|November 16, 2003|
|First Congregational Church, 36 Main Street, New Milford, Ct 06776|
|Rev. Michael Moran|
|Write to Rev. Moran|
For everything there is a season, and a time for every matter under heaven:
a time to be born, and a time to die; a time to plant, and a time to pluck up what is planted;
a time to kill, and a time to heal; a time to break down, and a time to build up;
a time to weep, and a time to laugh; a time to mourn, and a time to dance;
a time to throw away stones, and a time to gather stones together; a time to embrace, and a time to refrain from embracing;
a time to seek, and a time to lose; a time to keep, and a time to throw away;
a time to tear, and a time to sew; a time to keep silence, and a time to speak;
a time to love, and a time to hate; a time for war, and a time for peace.
As we celebrate Hospice Sunday, we give
thanks not only for the medical services our Hospice Visiting Nurses and volunteers
provide, but also for the emotional and spiritual support they offer to families and to
the bereaved. This is especially important as the holidays approach. Holidays are always a
time of fond remembrance, a time of joy and happiness. But they can also be a time of
feeling once again the absence of someone we have loved. Those who had made the journey
from loss to hope can easily understand the feeling expressed by W.H. Auden in his poem:
Stop All the Clocks:
Stop all the clocks, cut off the telephone,
Prevent the dog from barking with a juicy bone,
Silence the pianos and with muffled drum
Bring out the coffin, let the mourners come.
Let aeroplanes circle moaning overhead
Scribbling on the sky the message He Is Dead,
Put crÍpe bows round the white necks of the public doves,
Let the traffic policemen wear black cotton gloves.
He was my North, my South, my East and West,
My working week and my Sunday rest,
My noon, my midnight, my talk, my song;
I thought that love would last for ever: I was wrong.
The stars are not wanted now: put out every one;
Pack up the moon and dismantle the sun;
Pour away the ocean and sweep up the wood.
For nothing now can ever come to any good.
But the stars do shine, the dogs do bark, and the ocean keeps beating relentless onto the shore. Life does go on. And as the inches, yards, and miles of life pass under our feet, we find that in remembrance we can also find peace and gratitude and joy.
The joy we find is not only for what our beloved meant to us, but also for those who served them in their hour of need - those who gave them hope and comfort, strength and dignity. This service is the ministry of our New Milford Visiting Nurse Hospice program.
A formative part of my childhood was a weekly drive from New York City up the parkways of the Bronx and Westchester, around the Hawthorne Circle, and up a gentle rise to a place call Rosary Hill.
In the 1890 Rose Hawthorne, daughter of Nathaniel Hawthorne, turned her attention to the plight of the cancerous poor in New York City. At that time cancer was thought to be contagious and those afflicted were feared and shunned by family and friends and left to die in the poor houses, bereft of any spiritual or physical care. With almost no money, Rose Hawthorne moved into a tenement in the worst section of New York City and began to take in incurable cancer patients. She was joined later by a young portrait painter, Alice Huber, who had been seeking "a perfect charity" to which she could devote her life. With their concerted effort the work prospered. Eventually other women came to join them and they became an American congregation of sisters in the Dominican Order - - the Servants of Relief for Incurable Cancer.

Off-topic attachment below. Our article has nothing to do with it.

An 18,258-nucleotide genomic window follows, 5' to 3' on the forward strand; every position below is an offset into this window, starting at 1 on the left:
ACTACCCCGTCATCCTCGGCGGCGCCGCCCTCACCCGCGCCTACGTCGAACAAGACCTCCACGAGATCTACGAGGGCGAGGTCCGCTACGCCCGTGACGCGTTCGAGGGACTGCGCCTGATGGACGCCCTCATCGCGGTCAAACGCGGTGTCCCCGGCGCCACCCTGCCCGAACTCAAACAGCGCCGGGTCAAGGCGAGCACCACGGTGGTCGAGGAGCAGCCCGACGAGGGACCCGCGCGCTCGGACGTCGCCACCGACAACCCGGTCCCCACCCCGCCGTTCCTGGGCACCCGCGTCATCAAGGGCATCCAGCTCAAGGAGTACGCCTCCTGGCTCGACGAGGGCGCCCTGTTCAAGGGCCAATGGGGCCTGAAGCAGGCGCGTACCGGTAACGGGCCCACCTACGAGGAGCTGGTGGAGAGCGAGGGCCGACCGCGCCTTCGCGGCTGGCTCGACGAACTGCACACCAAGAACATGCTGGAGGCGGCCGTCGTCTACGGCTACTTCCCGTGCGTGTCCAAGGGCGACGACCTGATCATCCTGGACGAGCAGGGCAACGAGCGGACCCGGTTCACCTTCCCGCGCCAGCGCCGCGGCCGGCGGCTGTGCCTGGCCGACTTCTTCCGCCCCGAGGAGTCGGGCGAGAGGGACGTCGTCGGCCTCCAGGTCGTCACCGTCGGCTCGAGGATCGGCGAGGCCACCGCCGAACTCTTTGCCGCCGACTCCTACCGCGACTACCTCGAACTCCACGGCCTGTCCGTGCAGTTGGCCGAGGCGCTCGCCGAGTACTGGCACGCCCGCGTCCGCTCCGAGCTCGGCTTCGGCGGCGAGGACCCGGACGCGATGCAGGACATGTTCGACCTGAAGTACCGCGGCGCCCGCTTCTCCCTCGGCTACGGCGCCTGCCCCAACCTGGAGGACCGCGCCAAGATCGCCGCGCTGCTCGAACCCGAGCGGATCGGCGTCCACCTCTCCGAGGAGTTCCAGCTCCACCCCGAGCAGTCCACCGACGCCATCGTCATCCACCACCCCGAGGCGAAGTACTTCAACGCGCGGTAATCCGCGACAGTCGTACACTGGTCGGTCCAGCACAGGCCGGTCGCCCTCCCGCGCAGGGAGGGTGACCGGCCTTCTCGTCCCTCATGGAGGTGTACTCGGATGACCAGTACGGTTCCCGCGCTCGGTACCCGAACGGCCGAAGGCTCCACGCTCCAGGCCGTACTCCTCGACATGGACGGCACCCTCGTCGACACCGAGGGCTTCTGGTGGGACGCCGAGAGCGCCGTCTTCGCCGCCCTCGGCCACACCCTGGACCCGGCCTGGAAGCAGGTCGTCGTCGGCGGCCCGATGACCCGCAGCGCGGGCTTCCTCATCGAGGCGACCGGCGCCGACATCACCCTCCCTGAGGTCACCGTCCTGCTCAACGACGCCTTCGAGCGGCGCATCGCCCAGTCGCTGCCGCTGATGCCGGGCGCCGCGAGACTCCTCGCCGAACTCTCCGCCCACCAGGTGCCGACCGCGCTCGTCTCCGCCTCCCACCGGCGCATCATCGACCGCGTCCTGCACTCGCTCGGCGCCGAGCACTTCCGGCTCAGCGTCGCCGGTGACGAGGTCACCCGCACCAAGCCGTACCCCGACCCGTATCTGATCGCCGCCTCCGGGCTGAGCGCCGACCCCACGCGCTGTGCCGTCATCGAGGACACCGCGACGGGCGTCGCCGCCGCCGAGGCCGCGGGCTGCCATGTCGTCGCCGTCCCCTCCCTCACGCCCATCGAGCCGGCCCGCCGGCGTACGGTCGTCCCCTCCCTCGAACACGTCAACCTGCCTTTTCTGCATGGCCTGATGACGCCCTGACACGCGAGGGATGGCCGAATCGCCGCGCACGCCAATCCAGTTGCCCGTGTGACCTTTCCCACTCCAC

In 1899, the extraordinary generosity of the public made it possible for the Servants of Relief for Incurable Cancer to purchase an entire building and they moved into their first real home... St. Rose's Free Home for Incurable Cancer.
In 1901, the Congregation opened a second home, in Sherman Park, now known as Hawthorne, New York. That was, and is, Rosary Hill.
My grandmother went to Rosary Hill in 1953 with colon cancer. There she received what today would be called palliative care till the end of her life. My mother had brought her mother to New York City when the depression hit, and it was very hard for them to be apart. But Rosary Hill was a place of great compassion, serenity, and peace. The fact that such a place existed gave them a choice, and with a choice came a sense of freedom and dignity. The only difficulty was the distance and the separation.
Today we hardly think of cancer as incurable, and the choices that are available to families have certainly grown since my Nana was in Rosary Hill. And choice still brings a sense of freedom, and freedom brings a sense of personal autonomy, and autonomy is the foundation of dignity. But what is really different now is that the palliative care has been set free from the isolated institution. And so the distance and the separation are no longer the necessary trade off for families.
This is a great blessing in the lives of individuals who face illness and families who struggle with them. This is the blessing of hospice and all the services and values that hospice embodies. Instead of thinking that cancer is contagious, now we know that hope is contagious, compassion is contagious, love is contagious, and peace is contagious.
So let this Hospice Sunday becomes for us an occasion to say:
Let the clocks keep ticking -
Open the door so we can hear the barking dog.
We thought that love would last for ever: and though changed, it does prevail.
Let the stars come out and light up the night sky
Let the ocean roar, and the woods be stirred by the sweeping wind.
For all who care and serve show us the greater good that awaits,
All who care and serve keep bright the light of hope
all who care and serve give us good reason to live.
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